AROWBFTP is divided into Send and Receive scripts. AROWBFTP maintains the File Tree structure across the data  diode and monitors when files have changed, but the detailed management of which files and data are made available is different for every deployment and will change over time so is considered a Network Administration task.

AROWBFTP is written in Python, allowing relatively simple, auditable and portable code. It has been successfully tested with Windows XP,7,8, MacOSX  10.3.9 and Linux 32 and 64-bit versions. It should also work on other operating systems that support Python, perhaps with a few minor modifications.

Compensating for data losses

Since the link is unidirectional, the transmitter does not receive any acknowledgment and it therefore cannot be warned in case of data losses on the receiving side. TCP is a connection oriented protocol and would normally re-try if data were not successfully received. AROW includes a substantial gated hardware buffer to support re-tries and prevent  buffer saturation .

In the case of  data loss, the only information available is that 1 or more frames were not successfully received. The AROWBftp programs include error detection and  FIFO queues to decouple the packet transmission from the processing, and also include worker threads to background-process data without holding up transmission.

SuperFrame

Data is transmitted with a header of fixed size that contains a unique marker sequence and frame length indicator. On reception, this information can be used to determine the integrity of the data, to re-align data from a continuous stream to a data packet form and to perform Cyclic Redundancy Checksums on the data. Together with file name and date stamping, substantial information is available to ensure the correct reconstruction of files streamed across AROW.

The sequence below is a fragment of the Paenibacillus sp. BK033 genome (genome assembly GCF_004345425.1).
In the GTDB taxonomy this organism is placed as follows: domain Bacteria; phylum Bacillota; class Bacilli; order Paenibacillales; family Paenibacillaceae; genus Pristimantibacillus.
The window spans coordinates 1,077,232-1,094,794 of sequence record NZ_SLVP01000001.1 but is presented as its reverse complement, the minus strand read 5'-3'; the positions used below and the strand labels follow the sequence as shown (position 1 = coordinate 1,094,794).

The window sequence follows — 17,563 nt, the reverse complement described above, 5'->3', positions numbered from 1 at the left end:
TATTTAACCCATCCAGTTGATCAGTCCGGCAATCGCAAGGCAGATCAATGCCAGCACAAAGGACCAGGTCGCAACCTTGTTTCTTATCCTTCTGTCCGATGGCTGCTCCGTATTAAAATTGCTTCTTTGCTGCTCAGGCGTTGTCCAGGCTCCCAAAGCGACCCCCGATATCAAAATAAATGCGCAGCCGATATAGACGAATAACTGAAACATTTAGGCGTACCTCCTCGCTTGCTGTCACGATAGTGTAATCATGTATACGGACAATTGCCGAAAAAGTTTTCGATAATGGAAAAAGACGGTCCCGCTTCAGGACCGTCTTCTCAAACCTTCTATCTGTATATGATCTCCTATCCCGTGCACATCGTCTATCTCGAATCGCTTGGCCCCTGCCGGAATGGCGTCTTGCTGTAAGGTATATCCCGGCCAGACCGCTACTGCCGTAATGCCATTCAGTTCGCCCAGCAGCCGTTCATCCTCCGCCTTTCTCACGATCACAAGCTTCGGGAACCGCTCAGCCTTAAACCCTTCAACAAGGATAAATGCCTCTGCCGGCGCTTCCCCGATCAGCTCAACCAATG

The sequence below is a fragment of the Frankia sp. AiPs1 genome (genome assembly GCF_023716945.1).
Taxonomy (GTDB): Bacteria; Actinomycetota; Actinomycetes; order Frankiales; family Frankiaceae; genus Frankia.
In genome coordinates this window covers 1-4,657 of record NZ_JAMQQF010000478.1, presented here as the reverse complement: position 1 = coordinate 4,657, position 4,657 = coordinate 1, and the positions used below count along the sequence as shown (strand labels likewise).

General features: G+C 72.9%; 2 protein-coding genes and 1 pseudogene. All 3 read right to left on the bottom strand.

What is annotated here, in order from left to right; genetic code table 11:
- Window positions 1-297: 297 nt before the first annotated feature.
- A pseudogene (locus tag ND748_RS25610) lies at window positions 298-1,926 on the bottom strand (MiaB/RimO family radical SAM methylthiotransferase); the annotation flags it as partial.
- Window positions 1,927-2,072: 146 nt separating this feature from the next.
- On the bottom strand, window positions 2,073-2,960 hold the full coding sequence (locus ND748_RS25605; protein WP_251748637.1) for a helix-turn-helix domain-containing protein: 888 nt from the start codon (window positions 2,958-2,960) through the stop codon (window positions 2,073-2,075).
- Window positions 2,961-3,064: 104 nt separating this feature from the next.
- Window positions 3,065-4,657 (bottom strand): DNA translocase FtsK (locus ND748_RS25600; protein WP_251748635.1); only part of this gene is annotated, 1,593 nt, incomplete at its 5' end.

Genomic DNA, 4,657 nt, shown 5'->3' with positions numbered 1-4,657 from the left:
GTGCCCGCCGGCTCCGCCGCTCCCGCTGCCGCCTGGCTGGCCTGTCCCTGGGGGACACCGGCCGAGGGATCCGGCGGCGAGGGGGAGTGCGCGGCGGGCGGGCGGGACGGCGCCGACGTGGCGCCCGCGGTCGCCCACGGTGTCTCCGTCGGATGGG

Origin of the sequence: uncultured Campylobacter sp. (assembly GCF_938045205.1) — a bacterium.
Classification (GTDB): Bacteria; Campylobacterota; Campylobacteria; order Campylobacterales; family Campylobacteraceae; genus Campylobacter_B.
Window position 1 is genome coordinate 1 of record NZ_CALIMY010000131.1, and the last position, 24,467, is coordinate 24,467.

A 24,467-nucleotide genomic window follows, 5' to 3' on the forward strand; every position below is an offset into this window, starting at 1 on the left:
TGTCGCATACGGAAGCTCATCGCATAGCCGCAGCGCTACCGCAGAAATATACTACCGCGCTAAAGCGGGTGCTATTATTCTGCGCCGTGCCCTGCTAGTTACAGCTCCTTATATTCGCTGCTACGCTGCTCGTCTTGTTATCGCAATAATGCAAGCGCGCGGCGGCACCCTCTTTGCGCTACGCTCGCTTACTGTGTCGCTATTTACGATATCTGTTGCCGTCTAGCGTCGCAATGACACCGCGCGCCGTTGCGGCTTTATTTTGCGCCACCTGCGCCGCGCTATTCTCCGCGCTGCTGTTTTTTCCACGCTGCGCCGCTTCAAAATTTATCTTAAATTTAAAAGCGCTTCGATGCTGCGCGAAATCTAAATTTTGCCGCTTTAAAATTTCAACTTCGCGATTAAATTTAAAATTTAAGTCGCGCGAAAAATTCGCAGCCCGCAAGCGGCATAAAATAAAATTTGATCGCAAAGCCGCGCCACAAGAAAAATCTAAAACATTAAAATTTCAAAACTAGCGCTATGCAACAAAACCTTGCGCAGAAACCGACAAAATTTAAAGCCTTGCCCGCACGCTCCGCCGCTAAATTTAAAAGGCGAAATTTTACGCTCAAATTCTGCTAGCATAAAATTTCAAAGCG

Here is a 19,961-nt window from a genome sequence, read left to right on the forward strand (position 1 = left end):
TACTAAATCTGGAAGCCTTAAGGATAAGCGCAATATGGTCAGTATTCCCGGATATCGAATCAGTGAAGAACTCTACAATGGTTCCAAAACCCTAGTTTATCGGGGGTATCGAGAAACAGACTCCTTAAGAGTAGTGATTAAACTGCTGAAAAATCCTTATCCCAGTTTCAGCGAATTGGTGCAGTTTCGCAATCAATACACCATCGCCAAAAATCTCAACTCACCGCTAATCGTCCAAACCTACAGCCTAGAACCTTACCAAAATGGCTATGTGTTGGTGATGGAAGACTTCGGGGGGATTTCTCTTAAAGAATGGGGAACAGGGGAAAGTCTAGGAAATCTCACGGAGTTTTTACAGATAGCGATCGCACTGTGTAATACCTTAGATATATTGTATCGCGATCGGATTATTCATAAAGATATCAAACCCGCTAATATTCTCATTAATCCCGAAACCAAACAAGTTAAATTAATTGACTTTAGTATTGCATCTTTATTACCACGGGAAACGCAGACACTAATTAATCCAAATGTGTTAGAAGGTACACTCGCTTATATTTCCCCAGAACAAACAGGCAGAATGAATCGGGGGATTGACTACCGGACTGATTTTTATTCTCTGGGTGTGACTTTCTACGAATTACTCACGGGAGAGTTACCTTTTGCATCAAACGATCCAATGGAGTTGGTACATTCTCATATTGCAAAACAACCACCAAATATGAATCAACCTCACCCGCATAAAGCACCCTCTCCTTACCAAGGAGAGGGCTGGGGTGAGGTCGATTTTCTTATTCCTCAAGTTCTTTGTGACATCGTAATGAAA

Redundancy

Data can be transmitted more than once , in case it gets lost. Inside AROWBFTP this redundancy is implemented at each file level ; the files are simply re-transmitted or with a limit of R tries .It is important to note that the use of redundancy is secure, but it is better to avoid the need in the general case. If a file frame must be retransmitted to be received completely, the received rate is divided by two or more.

Rate Limiting

The transmission flow should be limited to a value that does not permit loss of data on the first transmission, under the normal utilisation case of the receiving machine. The value of this limit depends therefore strongly on the machine quality, the  operating system, the applications running, and the size of files  transmitted. Too high a limit will result in buffer overruns( the data cannot be  processed on the receive side quickly enough) giving data corruption and loss.

The state of the receive side buffer can be  interrogated using the supplied contol_arow.py script. A typical value with a reasonable PC and a dedicated GBE link is of the order of 500-800 Mbits/s . (set flow limit -l 800000). For a 100Mb link, 50Mbits/s (set flow limit -l 50000).

Increase the IP stack Buffer size

This permits an empirical solution to reduce the risk of data loss and therefore employs an amount of ‘tuning’ that comes with experience and running time. It is however dependant on operating system, and must be configured outside of AROWBFTP.

Recovery from interruption